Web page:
THE LOSS OF THE PHINCE SOLTYKOFF.—A church parade of seamen from West Bute-street. Cardiff, to St. John's Church took place on Sunday, in aid cf the widows' and orphans' fund in connection with the foundering of the ill-fated steamer Prince Soltykoff. On the way to church a number of men carried collection boxes. and these realised a sum of £21. The collection in church amounted to about .-£9, so that a sum of over £30 will be handed over for the benefit of the fund. The Cadoxton Brass Band, under the leadership of Mr., T. Buckler, accompanied the procession. WEEKLY SHIPMENTS. — The exports at Barry Dock for the week ending Saturday last were as follows :-Coal, 60,863 tons 14 cwt.; coal, 1,222 tons total, 62,035 tons 14 cwt. This was shipped on board 36 steamers and 8 sailing vessels—total 44. The imports during the week consisted of 786 loads of timber, and 1,340 tons of pitwood. Sundry exports— 4 tons of general merchandise and 13 tons of iron. The number of vessels in dock on Monday morning was 29 steamers and 21 sailing vessels total, 50.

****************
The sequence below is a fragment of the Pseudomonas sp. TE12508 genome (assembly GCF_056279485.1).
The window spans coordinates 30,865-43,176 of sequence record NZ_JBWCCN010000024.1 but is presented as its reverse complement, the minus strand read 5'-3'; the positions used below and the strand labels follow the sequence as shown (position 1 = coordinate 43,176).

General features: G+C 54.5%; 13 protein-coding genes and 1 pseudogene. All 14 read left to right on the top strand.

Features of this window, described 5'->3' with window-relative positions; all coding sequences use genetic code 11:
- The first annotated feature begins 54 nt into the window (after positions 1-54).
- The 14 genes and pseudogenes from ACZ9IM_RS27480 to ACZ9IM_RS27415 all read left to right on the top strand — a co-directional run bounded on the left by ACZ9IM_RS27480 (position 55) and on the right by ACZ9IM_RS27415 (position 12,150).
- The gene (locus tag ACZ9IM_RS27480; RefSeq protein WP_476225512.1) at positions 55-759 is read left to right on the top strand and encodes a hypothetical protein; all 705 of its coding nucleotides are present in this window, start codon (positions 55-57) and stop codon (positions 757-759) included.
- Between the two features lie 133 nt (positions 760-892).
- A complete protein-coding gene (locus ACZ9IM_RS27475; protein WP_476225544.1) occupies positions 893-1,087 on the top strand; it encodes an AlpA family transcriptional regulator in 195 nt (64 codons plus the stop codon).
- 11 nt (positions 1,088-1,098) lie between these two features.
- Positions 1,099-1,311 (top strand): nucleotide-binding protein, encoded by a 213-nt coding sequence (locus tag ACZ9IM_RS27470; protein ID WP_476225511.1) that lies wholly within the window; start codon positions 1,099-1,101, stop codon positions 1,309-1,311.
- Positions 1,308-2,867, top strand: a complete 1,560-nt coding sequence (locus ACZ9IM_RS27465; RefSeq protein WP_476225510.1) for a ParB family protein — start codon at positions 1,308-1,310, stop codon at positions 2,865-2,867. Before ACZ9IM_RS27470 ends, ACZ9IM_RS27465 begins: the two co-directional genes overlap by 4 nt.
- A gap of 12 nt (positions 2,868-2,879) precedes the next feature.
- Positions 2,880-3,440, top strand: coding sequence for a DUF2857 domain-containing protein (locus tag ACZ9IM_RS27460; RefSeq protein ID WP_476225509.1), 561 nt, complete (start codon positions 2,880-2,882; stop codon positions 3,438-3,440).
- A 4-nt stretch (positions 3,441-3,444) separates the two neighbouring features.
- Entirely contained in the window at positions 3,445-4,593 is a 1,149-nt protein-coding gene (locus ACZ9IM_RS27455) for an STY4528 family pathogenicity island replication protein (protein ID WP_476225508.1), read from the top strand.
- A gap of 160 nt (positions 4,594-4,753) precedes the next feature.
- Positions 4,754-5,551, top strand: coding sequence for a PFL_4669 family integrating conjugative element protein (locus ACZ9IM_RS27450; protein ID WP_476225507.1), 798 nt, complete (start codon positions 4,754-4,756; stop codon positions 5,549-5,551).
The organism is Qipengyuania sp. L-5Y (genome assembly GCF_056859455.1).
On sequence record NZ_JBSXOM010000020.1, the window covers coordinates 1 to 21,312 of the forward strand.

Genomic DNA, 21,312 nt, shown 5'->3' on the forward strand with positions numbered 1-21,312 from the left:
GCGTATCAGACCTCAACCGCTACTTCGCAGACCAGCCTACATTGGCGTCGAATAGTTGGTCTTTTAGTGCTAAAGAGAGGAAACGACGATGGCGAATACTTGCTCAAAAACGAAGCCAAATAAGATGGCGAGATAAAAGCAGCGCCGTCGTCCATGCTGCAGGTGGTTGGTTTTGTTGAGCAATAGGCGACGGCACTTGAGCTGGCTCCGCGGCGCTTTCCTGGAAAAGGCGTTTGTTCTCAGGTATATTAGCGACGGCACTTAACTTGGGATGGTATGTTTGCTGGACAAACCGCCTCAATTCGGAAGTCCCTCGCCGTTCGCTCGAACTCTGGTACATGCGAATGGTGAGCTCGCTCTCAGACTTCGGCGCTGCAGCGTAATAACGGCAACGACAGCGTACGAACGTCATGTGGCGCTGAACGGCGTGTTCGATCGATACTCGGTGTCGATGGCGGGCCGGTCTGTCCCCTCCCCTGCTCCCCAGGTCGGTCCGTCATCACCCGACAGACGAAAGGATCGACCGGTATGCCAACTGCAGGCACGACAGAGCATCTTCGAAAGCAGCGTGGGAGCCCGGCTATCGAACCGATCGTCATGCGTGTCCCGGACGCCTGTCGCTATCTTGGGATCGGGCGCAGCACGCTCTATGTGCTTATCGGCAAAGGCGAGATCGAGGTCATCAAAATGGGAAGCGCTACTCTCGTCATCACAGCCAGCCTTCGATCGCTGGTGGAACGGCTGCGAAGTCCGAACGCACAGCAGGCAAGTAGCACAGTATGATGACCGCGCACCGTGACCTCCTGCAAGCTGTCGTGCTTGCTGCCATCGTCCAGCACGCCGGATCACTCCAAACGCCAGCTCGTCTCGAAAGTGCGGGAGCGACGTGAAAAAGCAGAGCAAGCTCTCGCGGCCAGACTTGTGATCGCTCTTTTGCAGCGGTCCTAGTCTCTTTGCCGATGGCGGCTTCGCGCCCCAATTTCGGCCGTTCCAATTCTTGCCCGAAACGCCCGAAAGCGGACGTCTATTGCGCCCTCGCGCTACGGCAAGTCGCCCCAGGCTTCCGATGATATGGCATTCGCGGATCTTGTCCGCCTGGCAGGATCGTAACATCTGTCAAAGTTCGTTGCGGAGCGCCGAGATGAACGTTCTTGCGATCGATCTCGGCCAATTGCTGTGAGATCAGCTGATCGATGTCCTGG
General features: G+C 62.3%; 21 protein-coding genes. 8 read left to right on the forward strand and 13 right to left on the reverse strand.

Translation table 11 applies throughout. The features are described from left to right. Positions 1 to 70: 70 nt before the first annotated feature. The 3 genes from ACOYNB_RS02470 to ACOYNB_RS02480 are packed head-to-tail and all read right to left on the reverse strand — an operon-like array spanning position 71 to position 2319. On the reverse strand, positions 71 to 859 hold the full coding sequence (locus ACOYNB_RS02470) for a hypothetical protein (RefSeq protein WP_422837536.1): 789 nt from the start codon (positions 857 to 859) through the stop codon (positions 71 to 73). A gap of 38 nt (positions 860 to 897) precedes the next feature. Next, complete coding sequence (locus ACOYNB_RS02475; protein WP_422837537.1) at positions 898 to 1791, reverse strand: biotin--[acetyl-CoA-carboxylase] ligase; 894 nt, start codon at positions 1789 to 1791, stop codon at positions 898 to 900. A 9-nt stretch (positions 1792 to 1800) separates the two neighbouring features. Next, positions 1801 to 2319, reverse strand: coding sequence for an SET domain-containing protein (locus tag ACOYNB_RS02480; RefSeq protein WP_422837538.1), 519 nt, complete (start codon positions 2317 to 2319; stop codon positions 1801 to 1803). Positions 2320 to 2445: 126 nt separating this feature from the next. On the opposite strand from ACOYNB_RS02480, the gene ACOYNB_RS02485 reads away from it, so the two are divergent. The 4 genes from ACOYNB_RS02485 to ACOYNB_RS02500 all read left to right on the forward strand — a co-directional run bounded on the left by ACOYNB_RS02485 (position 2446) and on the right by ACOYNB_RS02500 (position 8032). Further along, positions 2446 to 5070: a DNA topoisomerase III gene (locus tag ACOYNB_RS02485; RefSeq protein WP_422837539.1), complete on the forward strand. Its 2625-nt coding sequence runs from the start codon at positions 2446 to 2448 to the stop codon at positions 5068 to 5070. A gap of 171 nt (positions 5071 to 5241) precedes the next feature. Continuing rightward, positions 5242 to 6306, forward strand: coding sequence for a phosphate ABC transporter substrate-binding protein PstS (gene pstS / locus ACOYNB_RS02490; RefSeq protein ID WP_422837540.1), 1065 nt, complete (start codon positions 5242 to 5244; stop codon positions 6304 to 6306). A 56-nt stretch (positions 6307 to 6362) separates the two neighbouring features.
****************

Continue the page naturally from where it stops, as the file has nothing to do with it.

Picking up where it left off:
OPEN LETTERS TO WELSH LEADERS…